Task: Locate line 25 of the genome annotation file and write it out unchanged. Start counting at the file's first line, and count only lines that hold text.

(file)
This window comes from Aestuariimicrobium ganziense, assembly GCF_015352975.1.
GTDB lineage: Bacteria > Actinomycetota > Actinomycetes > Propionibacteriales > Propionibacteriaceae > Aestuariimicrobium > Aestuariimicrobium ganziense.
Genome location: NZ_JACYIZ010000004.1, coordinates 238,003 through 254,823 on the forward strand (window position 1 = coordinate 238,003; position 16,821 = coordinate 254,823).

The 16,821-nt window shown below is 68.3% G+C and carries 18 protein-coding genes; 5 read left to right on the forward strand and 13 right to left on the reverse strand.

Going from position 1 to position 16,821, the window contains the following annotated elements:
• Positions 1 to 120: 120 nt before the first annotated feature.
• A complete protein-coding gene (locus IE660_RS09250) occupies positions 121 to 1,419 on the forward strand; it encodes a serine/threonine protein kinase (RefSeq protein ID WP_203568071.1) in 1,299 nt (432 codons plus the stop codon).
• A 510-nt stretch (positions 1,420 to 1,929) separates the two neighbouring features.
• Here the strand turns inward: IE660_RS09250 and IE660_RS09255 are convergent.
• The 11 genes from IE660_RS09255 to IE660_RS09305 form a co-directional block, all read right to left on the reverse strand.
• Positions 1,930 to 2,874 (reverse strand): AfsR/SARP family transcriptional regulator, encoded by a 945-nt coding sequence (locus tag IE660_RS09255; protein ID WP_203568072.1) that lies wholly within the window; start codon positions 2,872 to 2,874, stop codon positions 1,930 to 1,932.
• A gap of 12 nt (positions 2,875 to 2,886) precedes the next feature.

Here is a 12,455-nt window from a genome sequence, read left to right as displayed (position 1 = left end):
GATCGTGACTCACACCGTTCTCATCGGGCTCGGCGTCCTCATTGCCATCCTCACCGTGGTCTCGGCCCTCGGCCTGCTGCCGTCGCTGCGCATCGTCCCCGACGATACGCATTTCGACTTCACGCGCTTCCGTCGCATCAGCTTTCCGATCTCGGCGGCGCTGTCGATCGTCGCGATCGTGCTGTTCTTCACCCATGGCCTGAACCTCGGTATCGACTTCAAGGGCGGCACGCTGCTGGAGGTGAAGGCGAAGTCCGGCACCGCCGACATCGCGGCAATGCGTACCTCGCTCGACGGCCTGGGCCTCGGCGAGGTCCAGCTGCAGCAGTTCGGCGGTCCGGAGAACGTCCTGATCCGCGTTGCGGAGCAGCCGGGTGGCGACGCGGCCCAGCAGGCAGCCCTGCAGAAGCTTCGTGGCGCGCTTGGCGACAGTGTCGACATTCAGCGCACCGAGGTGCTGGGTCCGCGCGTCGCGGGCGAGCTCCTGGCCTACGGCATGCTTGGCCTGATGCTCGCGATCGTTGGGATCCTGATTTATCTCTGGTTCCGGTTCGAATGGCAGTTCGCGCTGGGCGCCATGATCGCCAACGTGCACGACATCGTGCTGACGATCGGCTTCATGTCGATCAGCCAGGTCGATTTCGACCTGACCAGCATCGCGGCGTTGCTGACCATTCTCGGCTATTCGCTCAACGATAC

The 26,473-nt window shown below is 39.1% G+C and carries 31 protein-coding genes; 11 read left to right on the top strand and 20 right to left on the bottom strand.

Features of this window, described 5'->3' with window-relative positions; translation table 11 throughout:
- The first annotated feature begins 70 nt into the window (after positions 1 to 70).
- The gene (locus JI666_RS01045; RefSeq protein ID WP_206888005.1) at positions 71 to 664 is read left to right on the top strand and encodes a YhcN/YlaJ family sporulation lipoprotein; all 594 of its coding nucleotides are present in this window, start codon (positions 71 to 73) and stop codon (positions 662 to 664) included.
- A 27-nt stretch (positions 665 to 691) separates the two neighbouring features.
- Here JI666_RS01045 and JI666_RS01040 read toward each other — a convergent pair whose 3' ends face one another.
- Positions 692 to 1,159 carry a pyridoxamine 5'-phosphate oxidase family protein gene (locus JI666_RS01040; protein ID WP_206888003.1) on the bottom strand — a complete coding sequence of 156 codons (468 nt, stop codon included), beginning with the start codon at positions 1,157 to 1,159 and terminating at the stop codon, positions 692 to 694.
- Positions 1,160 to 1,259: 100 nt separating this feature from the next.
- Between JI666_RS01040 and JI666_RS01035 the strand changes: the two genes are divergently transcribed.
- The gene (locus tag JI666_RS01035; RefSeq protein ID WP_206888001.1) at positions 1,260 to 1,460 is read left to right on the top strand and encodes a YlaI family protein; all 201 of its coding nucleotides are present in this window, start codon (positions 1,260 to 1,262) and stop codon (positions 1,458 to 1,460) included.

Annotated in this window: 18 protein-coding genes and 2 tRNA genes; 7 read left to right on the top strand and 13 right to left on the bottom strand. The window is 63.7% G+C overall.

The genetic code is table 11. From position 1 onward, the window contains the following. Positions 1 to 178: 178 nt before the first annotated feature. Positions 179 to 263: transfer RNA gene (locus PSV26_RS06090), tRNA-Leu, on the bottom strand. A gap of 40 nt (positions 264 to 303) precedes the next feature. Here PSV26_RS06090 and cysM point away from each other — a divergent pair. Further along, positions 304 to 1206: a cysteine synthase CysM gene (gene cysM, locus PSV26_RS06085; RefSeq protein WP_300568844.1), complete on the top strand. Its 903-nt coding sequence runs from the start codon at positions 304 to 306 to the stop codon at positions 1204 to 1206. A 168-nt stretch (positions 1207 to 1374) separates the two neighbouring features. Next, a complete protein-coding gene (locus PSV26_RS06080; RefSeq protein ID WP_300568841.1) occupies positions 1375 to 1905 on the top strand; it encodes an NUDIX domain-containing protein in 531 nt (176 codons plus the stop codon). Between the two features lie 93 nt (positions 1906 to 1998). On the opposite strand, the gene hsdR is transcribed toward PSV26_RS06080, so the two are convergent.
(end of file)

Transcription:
Annotated in this window: 18 protein-coding genes and 2 tRNA genes; 7 read left to right on the top strand and 13 right to left on the bottom strand. The window is 63.7% G+C overall.